Sentinel-1C and D launch?


I have been looking around for more information on when to expect a second functional Sentinel-1 satellite in orbit. But most of official news sources are old and I do not know where else to ask but here.

1C was slated for launch in early 2023, but as we all know that did not happen as the fleet got grounded. 1D is set for a 2024 launch, but has presumably been delayed as well. So my question is two fold:

  1. Does anyone know what is happening and what kind of timeline we are looking at for 1C?
  2. Why is ESA not better at communicating this out and give updates? Most official communication on the topic predates the grounding of the fleet. Perhaps this information is being shared somewhere that I do not know?

I’d appreciate any information on this as we are eager to get more frequent cover and better world cover.

Thank you.

1 Like

Dear Kongstad,

Sentinel-1C launch has been a priority since the failure of S-1B. it was initially planned to be in May/2023.

However, following the failure of the Vega-C launcher in December 2022, it was impossible to proceed as planned. The S-1C launch has been since been dependent on the successful outcome of the Vega-C return to flight programme.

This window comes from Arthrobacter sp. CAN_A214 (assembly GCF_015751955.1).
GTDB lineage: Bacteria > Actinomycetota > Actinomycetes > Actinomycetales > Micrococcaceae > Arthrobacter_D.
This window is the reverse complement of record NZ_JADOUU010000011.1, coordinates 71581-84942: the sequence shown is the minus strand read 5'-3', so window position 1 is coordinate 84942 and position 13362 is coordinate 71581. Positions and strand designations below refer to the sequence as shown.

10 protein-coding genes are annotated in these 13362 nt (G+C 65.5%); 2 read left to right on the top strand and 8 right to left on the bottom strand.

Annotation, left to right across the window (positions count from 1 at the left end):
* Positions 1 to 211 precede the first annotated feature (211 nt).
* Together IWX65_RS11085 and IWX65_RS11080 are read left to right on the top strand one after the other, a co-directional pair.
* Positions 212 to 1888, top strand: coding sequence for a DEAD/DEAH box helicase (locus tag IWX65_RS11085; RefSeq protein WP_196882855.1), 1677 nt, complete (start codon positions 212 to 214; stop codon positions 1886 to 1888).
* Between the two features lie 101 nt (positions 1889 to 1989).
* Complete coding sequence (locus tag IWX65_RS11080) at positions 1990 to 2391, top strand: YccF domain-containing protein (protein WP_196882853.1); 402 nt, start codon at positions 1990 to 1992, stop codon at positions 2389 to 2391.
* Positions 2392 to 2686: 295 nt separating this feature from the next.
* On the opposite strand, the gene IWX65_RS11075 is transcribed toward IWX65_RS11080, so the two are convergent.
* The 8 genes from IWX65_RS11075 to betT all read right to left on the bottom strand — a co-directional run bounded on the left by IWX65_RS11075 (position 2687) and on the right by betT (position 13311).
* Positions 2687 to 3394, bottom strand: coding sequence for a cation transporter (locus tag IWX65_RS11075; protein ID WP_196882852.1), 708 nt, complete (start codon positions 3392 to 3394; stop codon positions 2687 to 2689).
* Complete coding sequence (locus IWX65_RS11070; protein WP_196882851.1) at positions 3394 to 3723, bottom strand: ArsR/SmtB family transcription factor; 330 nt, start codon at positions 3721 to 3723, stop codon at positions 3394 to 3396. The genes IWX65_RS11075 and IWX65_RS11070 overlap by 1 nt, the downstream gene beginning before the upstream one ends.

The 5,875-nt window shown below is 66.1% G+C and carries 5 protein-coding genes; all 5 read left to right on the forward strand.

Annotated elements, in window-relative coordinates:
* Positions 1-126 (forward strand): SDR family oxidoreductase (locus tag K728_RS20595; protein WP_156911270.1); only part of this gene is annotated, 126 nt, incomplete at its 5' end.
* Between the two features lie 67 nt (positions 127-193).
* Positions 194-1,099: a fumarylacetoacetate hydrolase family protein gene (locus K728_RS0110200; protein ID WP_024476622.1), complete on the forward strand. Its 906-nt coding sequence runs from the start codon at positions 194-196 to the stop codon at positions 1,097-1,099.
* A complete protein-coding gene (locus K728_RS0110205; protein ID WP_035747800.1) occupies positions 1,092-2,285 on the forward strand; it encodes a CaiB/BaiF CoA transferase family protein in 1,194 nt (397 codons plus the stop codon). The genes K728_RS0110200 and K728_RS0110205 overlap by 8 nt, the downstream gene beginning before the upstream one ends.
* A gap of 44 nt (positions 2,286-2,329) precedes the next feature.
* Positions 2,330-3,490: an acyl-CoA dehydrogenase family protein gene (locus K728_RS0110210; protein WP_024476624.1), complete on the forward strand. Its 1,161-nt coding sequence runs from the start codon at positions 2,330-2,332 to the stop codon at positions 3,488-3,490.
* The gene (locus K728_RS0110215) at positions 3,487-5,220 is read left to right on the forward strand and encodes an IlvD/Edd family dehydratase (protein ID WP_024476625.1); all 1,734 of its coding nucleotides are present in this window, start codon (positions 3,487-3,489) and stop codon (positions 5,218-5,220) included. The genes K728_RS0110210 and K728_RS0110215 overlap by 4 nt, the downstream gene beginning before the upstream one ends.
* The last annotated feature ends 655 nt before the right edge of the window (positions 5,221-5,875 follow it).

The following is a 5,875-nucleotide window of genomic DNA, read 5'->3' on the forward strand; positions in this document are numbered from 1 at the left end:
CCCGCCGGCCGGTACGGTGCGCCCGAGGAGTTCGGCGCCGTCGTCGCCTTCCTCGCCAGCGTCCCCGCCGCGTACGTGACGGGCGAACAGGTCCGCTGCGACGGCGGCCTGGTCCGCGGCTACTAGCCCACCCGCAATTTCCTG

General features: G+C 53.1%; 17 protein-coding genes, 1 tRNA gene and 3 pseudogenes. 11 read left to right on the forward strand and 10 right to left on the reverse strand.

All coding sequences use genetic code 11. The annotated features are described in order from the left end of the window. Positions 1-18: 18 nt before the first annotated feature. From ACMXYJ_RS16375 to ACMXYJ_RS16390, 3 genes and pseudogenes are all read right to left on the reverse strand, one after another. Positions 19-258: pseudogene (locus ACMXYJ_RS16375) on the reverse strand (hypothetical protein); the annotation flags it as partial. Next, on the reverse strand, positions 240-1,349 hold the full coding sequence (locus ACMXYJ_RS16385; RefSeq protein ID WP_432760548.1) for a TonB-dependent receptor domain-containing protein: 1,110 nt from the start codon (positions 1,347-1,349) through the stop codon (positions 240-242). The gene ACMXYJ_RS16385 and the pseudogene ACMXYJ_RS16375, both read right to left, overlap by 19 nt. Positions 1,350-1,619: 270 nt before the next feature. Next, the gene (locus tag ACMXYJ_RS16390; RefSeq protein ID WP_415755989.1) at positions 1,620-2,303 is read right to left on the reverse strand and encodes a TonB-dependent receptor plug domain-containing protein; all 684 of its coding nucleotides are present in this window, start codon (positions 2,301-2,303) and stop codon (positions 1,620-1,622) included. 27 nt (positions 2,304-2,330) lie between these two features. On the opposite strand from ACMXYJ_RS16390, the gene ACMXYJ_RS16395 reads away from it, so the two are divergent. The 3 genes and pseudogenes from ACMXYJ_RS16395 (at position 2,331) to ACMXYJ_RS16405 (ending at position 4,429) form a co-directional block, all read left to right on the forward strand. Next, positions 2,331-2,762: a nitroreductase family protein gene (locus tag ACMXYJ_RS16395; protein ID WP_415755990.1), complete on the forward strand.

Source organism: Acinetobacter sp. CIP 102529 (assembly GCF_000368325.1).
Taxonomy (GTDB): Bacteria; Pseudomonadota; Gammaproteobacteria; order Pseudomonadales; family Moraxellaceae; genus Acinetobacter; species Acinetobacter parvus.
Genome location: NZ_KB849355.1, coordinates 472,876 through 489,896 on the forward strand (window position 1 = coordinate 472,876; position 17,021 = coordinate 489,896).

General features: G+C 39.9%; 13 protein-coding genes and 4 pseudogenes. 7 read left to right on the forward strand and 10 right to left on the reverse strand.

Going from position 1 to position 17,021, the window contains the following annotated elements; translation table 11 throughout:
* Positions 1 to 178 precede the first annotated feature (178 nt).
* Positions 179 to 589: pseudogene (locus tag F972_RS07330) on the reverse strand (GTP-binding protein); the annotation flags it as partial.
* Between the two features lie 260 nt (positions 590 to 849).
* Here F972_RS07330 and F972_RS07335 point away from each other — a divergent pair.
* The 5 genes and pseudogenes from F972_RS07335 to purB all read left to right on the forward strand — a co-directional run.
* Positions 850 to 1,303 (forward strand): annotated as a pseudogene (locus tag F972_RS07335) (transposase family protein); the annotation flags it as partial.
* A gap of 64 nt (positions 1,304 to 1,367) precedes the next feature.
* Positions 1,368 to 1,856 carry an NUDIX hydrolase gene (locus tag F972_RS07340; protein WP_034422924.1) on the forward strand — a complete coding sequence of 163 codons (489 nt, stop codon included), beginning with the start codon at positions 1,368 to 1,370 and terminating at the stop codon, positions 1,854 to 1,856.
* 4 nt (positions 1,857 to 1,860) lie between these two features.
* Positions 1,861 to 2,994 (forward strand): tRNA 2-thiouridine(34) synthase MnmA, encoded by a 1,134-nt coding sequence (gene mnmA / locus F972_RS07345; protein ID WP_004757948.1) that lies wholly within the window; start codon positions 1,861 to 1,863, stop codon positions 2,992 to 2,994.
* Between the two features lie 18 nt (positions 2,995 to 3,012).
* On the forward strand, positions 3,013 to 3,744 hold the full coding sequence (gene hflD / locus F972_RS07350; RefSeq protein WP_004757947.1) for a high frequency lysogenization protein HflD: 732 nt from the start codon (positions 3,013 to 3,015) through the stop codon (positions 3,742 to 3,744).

As per today’s situation, Sentinel-1C should be launched by end of this year with Vega-C return to flight, if the firing tests happening this summer are successful.
In the case it is not, all the options open including going with another launcher, it is premature to communicate on it.

The launch of Sentinel-1D is being actively discussed. It is the ESA intention is to reduce the time between two as much as possible. At worst, it is 12-13 months but we are working to make it happen sooner.

There is no point for ESA to hide this info. Regular updates are provided to the users on various forums ( conferences or else). The situation is however highly dynamic and not fully under ESA control making definitive statement on launch date a challenge.

Kind regards,
Nuno Miranda

Sentinel-1 Mission Manager


Dear Nuno,

Thank you very much for the reply. It all makes sense and it is nice to know what we can expect for this year and just to get a hint of what is happening behind the scenes. Having this kind of information makes it easier to manage expectation within the company I work for.

I did not mean to insinuate that anyone at ESA is hiding the information, but rather that there is an information gap here. As I could tell there has been no update to old existing information about a 2023 and 2024 launch. My wish was only that of a statement of mission status to be released in a public setting that would figure in say a google search or on the ESA website under news.

Again I appreciate you taking the time to reply.

Best regards,
Peter Kongstad